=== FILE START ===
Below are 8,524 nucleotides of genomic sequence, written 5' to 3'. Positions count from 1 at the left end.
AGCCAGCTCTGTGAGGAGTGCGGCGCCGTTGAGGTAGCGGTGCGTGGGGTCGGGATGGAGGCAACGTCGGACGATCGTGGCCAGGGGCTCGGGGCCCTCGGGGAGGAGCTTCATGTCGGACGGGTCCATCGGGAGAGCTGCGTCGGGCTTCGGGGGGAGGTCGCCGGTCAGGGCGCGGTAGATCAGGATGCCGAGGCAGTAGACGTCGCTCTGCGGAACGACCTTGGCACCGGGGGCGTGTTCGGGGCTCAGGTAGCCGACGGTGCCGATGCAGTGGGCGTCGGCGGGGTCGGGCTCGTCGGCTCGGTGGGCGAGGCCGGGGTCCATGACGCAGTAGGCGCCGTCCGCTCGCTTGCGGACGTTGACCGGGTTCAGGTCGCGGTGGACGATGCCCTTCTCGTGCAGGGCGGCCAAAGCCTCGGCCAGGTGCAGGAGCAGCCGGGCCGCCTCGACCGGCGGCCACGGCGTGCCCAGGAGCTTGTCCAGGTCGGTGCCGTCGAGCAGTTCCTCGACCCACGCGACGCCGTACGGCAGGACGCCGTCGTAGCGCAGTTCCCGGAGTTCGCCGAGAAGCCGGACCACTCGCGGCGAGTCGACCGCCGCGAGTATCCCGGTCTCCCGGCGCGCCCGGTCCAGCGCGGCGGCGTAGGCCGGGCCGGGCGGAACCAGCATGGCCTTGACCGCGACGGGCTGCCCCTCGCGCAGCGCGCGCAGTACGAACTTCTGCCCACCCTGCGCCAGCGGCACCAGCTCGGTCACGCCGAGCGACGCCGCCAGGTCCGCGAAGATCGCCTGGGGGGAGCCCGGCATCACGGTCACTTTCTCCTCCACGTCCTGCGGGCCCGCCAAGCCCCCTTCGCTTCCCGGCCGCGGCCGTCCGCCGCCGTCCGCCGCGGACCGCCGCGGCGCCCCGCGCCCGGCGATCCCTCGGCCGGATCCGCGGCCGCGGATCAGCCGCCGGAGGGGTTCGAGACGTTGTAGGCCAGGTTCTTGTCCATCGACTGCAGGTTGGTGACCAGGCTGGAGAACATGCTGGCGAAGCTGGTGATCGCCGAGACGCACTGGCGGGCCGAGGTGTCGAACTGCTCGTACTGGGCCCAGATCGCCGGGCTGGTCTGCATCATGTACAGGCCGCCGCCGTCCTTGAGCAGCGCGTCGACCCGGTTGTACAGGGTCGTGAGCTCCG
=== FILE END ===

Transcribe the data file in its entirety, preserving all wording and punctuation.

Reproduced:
Below are 8,524 nucleotides of genomic sequence, written 5' to 3'. Positions count from 1 at the left end.
AGCCAGCTCTGTGAGGAGTGCGGCGCCGTTGAGGTAGCGGTGCGTGGGGTCGGGATGGAGGCAACGTCGGACGATCGTGGCCAGGGGCTCGGGGCCCTCGGGGAGGAGCTTCATGTCGGACGGGTCCATCGGGAGAGCTGCGTCGGGCTTCGGGGGGAGGTCGCCGGTCAGGGCGCGGTAGATCAGGATGCCGAGGCAGTAGACGTCGCTCTGCGGAACGACCTTGGCACCGGGGGCGTGTTCGGGGCTCAGGTAGCCGACGGTGCCGATGCAGTGGGCGTCGGCGGGGTCGGGCTCGTCGGCTCGGTGGGCGAGGCCGGGGTCCATGACGCAGTAGGCGCCGTCCGCTCGCTTGCGGACGTTGACCGGGTTCAGGTCGCGGTGGACGATGCCCTTCTCGTGCAGGGCGGCCAAAGCCTCGGCCAGGTGCAGGAGCAGCCGGGCCGCCTCGACCGGCGGCCACGGCGTGCCCAGGAGCTTGTCCAGGTCGGTGCCGTCGAGCAGTTCCTCGACCCACGCGACGCCGTACGGCAGGACGCCGTCGTAGCGCAGTTCCCGGAGTTCGCCGAGAAGCCGGACCACTCGCGGCGAGTCGACCGCCGCGAGTATCCCGGTCTCCCGGCGCGCCCGGTCCAGCGCGGCGGCGTAGGCCGGGCCGGGCGGAACCAGCATGGCCTTGACCGCGACGGGCTGCCCCTCGCGCAGCGCGCGCAGTACGAACTTCTGCCCACCCTGCGCCAGCGGCACCAGCTCGGTCACGCCGAGCGACGCCGCCAGGTCCGCGAAGATCGCCTGGGGGGAGCCCGGCATCACGGTCACTTTCTCCTCCACGTCCTGCGGGCCCGCCAAGCCCCCTTCGCTTCCCGGCCGCGGCCGTCCGCCGCCGTCCGCCGCGGACCGCCGCGGCGCCCCGCGCCCGGCGATCCCTCGGCCGGATCCGCGGCCGCGGATCAGCCGCCGGAGGGGTTCGAGACGTTGTAGGCCAGGTTCTTGTCCATCGACTGCAGGTTGGTGACCAGGCTGGAGAACATGCTGGCGAAGCTGGTGATCGCCGAGACGCACTGGCGGGCCGAGGTGTCGAACTGCTCGTACTGGGCCCAGATCGCCGGGCTGGTCTGCATCATGTACAGGCCGCCGCCGTCCTTGAGCAGCGCGTCGACCCGGTTGTACAGGGTCGTGAGCTCCG